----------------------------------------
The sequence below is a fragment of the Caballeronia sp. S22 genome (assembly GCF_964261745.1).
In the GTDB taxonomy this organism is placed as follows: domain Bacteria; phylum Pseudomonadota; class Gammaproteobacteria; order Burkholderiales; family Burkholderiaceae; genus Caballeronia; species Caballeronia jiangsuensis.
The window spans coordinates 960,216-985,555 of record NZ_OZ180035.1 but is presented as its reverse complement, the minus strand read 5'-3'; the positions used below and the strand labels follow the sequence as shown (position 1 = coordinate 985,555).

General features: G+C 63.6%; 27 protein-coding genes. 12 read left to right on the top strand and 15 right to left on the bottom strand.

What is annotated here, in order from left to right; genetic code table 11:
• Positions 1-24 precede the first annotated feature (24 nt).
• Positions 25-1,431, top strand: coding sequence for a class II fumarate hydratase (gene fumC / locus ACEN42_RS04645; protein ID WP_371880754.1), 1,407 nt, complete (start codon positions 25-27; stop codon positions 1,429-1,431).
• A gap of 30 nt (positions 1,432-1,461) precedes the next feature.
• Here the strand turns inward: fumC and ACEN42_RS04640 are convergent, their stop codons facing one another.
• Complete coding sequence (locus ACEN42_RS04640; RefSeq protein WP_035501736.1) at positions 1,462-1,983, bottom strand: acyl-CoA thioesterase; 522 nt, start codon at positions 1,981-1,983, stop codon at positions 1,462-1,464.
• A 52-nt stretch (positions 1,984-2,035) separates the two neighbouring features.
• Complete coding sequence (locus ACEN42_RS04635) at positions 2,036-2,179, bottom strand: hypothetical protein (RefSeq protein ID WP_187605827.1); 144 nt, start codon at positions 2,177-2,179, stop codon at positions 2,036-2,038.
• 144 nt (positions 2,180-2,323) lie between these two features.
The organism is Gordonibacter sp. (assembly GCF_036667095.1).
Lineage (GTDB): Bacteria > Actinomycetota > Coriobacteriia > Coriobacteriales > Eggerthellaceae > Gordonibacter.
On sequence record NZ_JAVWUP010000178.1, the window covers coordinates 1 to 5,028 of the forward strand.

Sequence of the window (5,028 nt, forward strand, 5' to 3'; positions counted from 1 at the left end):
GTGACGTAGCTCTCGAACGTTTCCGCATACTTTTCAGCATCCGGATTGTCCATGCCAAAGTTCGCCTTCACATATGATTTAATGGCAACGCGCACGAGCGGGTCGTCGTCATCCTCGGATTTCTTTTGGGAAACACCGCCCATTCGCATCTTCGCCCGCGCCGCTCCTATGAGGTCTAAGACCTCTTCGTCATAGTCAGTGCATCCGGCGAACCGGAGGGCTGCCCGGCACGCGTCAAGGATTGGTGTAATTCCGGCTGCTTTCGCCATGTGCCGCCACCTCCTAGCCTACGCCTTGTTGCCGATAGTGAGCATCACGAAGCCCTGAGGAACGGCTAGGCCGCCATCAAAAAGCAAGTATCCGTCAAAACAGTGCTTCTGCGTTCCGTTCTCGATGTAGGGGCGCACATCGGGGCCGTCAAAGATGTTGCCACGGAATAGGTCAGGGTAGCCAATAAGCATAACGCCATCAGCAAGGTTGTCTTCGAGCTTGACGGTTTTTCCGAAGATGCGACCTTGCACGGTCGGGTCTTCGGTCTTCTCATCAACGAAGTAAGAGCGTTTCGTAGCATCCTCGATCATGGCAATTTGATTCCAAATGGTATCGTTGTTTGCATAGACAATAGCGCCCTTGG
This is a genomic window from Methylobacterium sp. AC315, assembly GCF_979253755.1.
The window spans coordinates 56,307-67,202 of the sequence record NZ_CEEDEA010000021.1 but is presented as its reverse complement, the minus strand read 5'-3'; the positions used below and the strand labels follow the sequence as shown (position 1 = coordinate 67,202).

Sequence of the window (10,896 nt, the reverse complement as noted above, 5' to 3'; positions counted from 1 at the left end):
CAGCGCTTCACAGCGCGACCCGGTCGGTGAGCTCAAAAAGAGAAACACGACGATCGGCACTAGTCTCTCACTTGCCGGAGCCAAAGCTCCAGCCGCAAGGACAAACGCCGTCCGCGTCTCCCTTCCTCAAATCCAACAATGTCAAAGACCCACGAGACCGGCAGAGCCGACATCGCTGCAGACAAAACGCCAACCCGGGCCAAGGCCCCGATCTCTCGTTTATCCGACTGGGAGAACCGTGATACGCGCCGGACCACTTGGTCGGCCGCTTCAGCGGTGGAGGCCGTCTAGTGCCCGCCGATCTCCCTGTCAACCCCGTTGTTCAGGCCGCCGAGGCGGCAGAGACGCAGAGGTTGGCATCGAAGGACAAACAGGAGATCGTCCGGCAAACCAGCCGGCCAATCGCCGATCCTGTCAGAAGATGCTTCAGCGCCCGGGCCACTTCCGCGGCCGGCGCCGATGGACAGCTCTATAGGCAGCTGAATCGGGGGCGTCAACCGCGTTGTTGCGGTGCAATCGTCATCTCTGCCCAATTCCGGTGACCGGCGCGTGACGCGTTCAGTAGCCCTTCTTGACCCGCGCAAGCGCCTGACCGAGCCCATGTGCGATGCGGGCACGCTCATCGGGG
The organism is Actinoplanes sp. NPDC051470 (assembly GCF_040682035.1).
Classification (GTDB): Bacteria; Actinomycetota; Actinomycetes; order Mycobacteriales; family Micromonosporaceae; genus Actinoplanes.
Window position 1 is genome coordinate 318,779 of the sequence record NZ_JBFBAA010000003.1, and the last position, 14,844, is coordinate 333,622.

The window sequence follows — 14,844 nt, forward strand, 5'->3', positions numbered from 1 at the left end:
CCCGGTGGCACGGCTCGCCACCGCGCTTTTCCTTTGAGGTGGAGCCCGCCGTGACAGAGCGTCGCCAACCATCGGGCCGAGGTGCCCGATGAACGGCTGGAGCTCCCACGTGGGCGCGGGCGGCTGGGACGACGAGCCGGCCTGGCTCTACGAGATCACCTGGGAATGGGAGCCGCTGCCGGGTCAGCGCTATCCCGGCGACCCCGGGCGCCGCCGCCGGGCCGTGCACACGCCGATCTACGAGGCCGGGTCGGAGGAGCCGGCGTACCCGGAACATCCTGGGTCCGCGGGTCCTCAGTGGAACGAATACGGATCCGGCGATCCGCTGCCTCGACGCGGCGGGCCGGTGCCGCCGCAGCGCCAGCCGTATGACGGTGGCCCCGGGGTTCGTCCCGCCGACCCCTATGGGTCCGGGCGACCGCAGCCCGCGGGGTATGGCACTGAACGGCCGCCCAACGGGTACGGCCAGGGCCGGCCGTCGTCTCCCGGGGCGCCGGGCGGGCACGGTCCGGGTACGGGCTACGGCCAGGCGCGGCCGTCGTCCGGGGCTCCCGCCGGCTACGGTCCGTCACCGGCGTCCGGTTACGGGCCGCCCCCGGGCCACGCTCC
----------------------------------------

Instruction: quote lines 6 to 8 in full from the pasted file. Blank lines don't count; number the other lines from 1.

• Positions 1-24 precede the first annotated feature (24 nt).
• Positions 25-1,431, top strand: coding sequence for a class II fumarate hydratase (gene fumC / locus ACEN42_RS04645; protein ID WP_371880754.1), 1,407 nt, complete (start codon positions 25-27; stop codon positions 1,429-1,431).
• A gap of 30 nt (positions 1,432-1,461) precedes the next feature.